Fashion Archives – The History Of Afghan Coats
14 Aug 2023
Words By Millen Brown - Ewens
It might be heating up, but the Afghan coat is here to stay. These statement pieces offer more than just warmth and stylistic flare—they embody a vibrant and enduring legacy.
Originating from the rugged and mountainous regions of Afghanistan, Afghan coats have a rich heritage that is intertwined with the cultural tapestry of the Afghan people. Characterised by their suede exterior and shaggy shearling trim these garments are rooted in tradition and reflect the nomadic lifestyle of their original artisans.
While the exact origins of the coat are tricky to pinpoint, the garment, which is sometimes known as "chapan" or "shalwar kameez," has been a part of Afghan culture for centuries, evolving over time to become the recognisable and stylish garment we know and love today. The earliest iterations of the coat can be traced back to the nomadic tribes of the region who needed practical and warm outerwear to combat the cold winters in Afghanistan struck with heavy snowfall. They were most likely crafted from karakul which is a long-haired breed of sheep however bear, fox and goat skins and fur were also sometimes used providing protection against the elements.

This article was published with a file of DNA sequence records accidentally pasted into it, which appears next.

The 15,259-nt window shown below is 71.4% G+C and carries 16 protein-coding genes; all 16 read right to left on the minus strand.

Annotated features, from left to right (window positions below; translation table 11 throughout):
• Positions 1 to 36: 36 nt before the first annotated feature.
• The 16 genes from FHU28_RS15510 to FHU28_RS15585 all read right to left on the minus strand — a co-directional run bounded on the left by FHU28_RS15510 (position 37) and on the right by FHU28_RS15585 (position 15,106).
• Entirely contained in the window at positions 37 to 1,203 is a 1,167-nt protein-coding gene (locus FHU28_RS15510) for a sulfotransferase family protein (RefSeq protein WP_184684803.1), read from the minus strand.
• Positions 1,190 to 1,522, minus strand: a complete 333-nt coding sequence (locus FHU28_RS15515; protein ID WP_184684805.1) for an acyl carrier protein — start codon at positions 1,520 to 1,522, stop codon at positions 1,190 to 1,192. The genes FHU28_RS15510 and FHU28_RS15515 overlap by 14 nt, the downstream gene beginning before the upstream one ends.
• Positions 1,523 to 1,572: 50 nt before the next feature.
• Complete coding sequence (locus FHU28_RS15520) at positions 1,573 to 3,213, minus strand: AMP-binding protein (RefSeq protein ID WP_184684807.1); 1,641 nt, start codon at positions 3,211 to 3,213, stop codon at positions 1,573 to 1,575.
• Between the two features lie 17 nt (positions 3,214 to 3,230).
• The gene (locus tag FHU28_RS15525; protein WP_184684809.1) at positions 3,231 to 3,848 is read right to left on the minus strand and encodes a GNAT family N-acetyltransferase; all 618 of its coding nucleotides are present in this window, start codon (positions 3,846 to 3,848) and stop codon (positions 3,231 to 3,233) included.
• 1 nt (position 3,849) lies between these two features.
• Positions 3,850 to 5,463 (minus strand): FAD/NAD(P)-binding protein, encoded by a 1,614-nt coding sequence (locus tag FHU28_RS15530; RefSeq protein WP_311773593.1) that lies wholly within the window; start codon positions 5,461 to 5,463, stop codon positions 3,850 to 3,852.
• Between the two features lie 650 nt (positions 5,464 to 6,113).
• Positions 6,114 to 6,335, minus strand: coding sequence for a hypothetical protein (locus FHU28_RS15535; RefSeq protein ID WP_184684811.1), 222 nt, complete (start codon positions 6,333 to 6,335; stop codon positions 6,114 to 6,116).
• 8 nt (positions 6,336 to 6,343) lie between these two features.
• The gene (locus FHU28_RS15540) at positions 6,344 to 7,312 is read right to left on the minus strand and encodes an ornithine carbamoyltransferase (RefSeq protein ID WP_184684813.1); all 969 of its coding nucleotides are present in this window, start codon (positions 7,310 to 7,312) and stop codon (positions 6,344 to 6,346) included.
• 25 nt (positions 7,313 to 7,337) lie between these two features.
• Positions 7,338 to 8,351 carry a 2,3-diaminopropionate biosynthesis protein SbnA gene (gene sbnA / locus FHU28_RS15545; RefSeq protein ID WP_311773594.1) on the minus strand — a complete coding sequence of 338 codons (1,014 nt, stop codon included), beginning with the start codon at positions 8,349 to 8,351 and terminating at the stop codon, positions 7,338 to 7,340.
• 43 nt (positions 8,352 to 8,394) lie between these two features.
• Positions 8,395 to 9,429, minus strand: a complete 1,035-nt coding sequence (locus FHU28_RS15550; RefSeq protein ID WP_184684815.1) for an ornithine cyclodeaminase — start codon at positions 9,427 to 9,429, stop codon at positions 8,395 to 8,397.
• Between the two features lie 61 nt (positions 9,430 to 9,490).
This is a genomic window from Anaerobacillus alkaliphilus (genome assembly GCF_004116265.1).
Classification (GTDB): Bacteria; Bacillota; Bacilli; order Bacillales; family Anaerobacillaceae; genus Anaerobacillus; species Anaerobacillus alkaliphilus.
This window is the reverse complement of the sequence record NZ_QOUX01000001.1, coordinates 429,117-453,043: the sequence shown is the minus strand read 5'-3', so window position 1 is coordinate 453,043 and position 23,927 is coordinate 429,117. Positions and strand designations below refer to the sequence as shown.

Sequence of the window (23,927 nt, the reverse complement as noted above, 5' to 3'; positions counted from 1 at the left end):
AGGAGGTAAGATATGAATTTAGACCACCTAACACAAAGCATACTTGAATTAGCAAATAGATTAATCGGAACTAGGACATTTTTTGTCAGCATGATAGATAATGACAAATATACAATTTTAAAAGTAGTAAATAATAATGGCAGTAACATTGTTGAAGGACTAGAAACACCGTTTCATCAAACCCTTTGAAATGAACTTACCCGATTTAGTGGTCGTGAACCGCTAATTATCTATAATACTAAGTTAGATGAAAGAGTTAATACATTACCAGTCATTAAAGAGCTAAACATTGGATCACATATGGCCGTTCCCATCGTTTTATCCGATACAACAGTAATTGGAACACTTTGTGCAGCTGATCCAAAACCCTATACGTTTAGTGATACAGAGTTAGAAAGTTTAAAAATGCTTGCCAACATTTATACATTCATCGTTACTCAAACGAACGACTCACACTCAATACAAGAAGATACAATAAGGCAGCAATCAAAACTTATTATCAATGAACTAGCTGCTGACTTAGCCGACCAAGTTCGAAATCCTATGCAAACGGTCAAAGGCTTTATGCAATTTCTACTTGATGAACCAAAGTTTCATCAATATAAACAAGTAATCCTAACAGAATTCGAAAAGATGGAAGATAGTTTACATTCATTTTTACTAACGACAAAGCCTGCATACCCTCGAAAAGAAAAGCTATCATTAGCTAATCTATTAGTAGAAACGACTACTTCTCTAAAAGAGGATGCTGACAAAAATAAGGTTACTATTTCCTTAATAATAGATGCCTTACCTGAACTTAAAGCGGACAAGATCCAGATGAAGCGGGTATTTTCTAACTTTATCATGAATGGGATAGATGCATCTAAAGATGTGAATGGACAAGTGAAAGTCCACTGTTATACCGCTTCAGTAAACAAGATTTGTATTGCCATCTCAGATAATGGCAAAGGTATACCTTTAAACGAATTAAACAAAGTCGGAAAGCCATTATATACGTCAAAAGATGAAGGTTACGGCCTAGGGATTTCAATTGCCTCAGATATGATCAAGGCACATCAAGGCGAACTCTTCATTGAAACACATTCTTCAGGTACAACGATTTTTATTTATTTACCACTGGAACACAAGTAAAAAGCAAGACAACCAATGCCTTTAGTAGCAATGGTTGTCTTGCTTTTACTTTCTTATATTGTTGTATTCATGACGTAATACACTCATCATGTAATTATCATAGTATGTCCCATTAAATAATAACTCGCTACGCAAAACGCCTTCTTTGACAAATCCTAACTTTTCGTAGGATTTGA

In a gendered division of labour, men would cure the skins, tan them yellow with the rinds of pomegranates, cut them into pieces and sew them together, while women and girls embroidered them with beautiful designs, usually in red or yellow. The coats traditionally came in three styles: sleeveless hip length vests known as pustinchas like our stunning Day Tripper Blue Reversible Vest; knee length long sleeved pustakis; and full-length cloaks called pustins. As Afghan society developed and cultural influences from adjoining regions permeated the country, the style and construction of the coats naturally evolved. The embroidery techniques, patterns, and decorative elements began to reflect the aesthetics and traditions of various ethnic groups within Afghanistan, such as the Pashtuns, Tajiks, Hazaras, Uzbeks, and many others.
The traditional garments are steeped in symbolism, unveiling hidden narratives and connections to folklore and spirituality. The intricate embroidery of early designs for example, often features geometric patterns and floral motifs, which are believed to ward off evil spirits and bring good luck. The repetition of certain symbols, such as the tree of life or the peacock, symbolises fertility, prosperity, and protection. The colours employed in Afghan coats also hold allegorical significance. Red, for instance, represents love, passion, and protection against the evil eye. Blue wards off the "evil spirits of illness." Green symbolizes growth, fertility, and the natural world.
It wasn’t until the early 1960s that Afghan coats truly broke international ground. As borders opened up to Western travellers with disposable incomes, young hippies took a fancy to the colourful and impressive pieces of outwear and adopted them into the bohemian aesthetics of the counterculture movement.